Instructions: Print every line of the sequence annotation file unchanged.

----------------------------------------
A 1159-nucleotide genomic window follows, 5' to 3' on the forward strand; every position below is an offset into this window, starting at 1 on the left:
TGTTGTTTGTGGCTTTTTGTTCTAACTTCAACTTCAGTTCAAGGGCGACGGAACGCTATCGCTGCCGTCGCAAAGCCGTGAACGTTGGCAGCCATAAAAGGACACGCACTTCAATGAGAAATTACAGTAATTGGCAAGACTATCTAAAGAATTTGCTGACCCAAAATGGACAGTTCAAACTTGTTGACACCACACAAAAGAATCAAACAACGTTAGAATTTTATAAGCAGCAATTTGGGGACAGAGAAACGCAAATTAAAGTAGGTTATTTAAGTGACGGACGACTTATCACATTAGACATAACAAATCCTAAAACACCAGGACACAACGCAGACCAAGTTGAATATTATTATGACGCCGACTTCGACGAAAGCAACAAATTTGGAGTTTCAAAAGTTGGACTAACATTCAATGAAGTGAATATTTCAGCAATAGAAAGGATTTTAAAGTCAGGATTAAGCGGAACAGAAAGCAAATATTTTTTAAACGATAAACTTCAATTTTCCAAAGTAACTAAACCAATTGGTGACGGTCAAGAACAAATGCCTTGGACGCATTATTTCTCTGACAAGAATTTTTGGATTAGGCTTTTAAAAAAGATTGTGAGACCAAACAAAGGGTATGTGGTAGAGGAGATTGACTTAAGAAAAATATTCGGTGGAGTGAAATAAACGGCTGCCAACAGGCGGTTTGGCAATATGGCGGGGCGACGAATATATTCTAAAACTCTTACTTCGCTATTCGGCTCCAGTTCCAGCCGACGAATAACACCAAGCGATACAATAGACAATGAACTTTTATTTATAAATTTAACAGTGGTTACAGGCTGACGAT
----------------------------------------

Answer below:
A 1159-nucleotide genomic window follows, 5' to 3' on the forward strand; every position below is an offset into this window, starting at 1 on the left:
TGTTGTTTGTGGCTTTTTGTTCTAACTTCAACTTCAGTTCAAGGGCGACGGAACGCTATCGCTGCCGTCGCAAAGCCGTGAACGTTGGCAGCCATAAAAGGACACGCACTTCAATGAGAAATTACAGTAATTGGCAAGACTATCTAAAGAATTTGCTGACCCAAAATGGACAGTTCAAACTTGTTGACACCACACAAAAGAATCAAACAACGTTAGAATTTTATAAGCAGCAATTTGGGGACAGAGAAACGCAAATTAAAGTAGGTTATTTAAGTGACGGACGACTTATCACATTAGACATAACAAATCCTAAAACACCAGGACACAACGCAGACCAAGTTGAATATTATTATGACGCCGACTTCGACGAAAGCAACAAATTTGGAGTTTCAAAAGTTGGACTAACATTCAATGAAGTGAATATTTCAGCAATAGAAAGGATTTTAAAGTCAGGATTAAGCGGAACAGAAAGCAAATATTTTTTAAACGATAAACTTCAATTTTCCAAAGTAACTAAACCAATTGGTGACGGTCAAGAACAAATGCCTTGGACGCATTATTTCTCTGACAAGAATTTTTGGATTAGGCTTTTAAAAAAGATTGTGAGACCAAACAAAGGGTATGTGGTAGAGGAGATTGACTTAAGAAAAATATTCGGTGGAGTGAAATAAACGGCTGCCAACAGGCGGTTTGGCAATATGGCGGGGCGACGAATATATTCTAAAACTCTTACTTCGCTATTCGGCTCCAGTTCCAGCCGACGAATAACACCAAGCGATACAATAGACAATGAACTTTTATTTATAAATTTAACAGTGGTTACAGGCTGACGAT